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Clinical skills laboratorium: Use must be based on evidence

The literature shows that training in skills is valuable. Exercises in a clinical skills laboratory cannot replace practicals but can prepare for and supplement practicals. These findings are based on daily practice. Scientific studies on the effects of skills training are therefore lacking.

Sygeplejersken 2002 nr. 14, s. 41-48


Ellen M. Mikkelsen, sygeplejelærer, MPH,

Helle Terkildsen Maindal, sygeplejelærer, MPH.stud.


Purpose: To study why and how clinical skills laboratories can be used in nursing education.

Method. A descriptive study based on a literature review and a field study at two skills laboratories in Denmark.

Results. No evidence was found that the skills learned in a clinical skills laboratory can be transferred to clinical practice. An argument can be made for performing exercises in a skills laboratory because the conditions of study in clinical practice are often difficult. The skills laboratory poses no forced action and no time pressure. The advantages of exercises in the skills laboratory may include increased self-esteem and security, increased professionalism and less of a shock for the students when clinical practice begins. Exercises in the skills laboratory can promote additional practical and theoretical study. Students can learn many different types of skills in e skills laboratory. Authentic patients, simulated patients, fellow students and laboratory dolls and mannequins can be used to train skills. The concept of a clinical skills laboratory covers numerous educational methods that can be used with good results.

Conclusion. Many good arguments favouring the use of a clinical skills laboratory were found, but they are very highly based on daily practice and on good ideas. The extent to which the skills learned in a skills laboratory can be transferred to clinical practice has virtually not been studied systematically. We therefore recommend that the good arguments for using a clinical skills laboratory be documented using scientific methods.

In nursing education in Denmark, practical skills have traditionally been exercised in the nursing schools' clinical skills laboratories (which can also be called a learning laboratory, practical room, clinical skills centre, simulation laboratory, clinical skills training facility or clinical skills resource centre and is literally called a ''demonstration room'' in colloquial Danish) before the students begin practicals.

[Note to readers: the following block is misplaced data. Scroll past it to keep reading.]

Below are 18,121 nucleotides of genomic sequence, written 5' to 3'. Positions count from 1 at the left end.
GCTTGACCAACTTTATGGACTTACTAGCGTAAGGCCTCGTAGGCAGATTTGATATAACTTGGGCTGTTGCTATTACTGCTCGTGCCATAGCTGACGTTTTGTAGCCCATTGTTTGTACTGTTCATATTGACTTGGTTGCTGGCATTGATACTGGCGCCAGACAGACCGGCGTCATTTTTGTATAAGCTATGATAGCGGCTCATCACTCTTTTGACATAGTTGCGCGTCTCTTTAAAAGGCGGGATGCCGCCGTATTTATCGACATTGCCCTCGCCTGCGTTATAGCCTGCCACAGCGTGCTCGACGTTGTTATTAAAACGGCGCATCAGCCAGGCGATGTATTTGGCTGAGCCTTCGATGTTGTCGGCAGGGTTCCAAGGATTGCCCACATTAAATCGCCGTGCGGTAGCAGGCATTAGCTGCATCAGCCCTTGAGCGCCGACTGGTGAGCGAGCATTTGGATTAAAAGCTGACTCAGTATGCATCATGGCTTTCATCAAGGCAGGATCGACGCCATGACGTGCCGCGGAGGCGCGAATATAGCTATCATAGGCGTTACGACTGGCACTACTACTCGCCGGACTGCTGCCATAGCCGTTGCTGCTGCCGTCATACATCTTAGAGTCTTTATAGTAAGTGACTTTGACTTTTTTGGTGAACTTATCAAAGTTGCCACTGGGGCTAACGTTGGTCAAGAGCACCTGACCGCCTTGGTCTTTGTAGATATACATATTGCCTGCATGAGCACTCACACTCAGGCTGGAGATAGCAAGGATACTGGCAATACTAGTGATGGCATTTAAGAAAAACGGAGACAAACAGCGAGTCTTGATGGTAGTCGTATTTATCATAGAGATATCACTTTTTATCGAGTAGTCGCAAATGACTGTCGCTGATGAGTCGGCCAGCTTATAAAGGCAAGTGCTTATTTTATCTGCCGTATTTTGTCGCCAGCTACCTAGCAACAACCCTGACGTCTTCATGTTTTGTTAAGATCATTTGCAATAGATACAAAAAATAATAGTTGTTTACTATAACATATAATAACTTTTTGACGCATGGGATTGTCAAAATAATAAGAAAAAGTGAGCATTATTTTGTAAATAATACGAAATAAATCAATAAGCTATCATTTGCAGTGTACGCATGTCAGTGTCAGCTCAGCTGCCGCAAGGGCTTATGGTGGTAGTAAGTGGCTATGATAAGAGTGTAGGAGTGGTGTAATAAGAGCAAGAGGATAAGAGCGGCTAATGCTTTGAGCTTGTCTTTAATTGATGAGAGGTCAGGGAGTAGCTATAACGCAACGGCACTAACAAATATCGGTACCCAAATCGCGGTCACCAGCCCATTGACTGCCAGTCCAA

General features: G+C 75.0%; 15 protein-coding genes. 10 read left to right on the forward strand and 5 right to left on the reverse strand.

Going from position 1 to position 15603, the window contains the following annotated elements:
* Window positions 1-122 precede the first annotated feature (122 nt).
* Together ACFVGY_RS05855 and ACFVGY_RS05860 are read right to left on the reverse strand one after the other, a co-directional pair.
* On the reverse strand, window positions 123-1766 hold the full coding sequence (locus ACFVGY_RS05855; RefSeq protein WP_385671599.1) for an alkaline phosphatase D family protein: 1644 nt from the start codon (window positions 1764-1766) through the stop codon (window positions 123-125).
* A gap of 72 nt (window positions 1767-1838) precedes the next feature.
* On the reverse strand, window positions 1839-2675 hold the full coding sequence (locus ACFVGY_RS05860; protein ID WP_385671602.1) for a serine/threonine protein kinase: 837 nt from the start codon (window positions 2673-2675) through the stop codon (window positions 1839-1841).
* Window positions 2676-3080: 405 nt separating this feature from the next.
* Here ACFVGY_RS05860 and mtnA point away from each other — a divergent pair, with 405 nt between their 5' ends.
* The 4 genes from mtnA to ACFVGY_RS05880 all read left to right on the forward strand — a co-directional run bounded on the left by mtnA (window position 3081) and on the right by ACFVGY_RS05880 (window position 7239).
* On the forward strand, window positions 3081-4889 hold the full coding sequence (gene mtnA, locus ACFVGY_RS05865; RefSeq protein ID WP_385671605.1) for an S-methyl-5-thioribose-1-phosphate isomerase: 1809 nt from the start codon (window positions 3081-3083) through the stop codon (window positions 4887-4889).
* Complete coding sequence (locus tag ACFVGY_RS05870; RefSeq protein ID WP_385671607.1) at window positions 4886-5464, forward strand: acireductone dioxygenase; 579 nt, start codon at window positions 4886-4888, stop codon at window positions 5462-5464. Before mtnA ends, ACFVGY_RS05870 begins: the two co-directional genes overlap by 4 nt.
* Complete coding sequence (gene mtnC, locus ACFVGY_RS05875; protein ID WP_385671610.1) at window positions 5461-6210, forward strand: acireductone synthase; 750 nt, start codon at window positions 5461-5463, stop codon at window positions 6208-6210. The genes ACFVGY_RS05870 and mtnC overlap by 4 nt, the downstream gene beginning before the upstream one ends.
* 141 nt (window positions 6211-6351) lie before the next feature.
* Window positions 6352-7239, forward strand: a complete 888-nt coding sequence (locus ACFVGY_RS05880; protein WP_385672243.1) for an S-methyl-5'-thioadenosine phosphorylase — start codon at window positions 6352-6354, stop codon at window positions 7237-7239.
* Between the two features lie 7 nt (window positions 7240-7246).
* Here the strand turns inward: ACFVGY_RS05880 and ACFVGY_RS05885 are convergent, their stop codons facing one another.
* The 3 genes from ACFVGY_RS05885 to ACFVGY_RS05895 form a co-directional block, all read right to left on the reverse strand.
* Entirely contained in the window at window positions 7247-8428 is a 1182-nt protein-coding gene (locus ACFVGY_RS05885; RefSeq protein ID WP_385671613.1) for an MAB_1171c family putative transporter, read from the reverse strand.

During a period in the 1980s and 1990s, these exercises were mostly downplayed, and in several schools they were eliminated from nursing education. Neither curricula nor textbooks focused much on procedures and other specific nursing skills, for example.

In the late 1990s, it seemed as if interest increased in practical exercises in clinical skills laboratories. Several articles (1,2) focused on the organization and content of exercises in clinical skills laboratories. In 1996, the Danish Centre for Quality Assurance and Evaluation of Higher Education (3) published an evaluation report on nursing education recommending that ''basic skills be practised at the nursing schools' clinical skills laboratories in the first year of education.'' One reason was that learning these basic skills in clinical practice and thereby burdening patients was considered inappropriate. The steering committee for the evaluation report similarly considered that the students benefited from the educational environment in skills laboratories (3).

The Aarhus School of Nursing has a tradition of carrying out teaching using a clinical skills laboratory. Most teachers and students believe that this skills laboratory is a valuable learning environment, but teaching in a skills laboratory has many different objectives that are not explicitly mentioned in the overall curricula. There are no comprehensive and coherent arguments justifying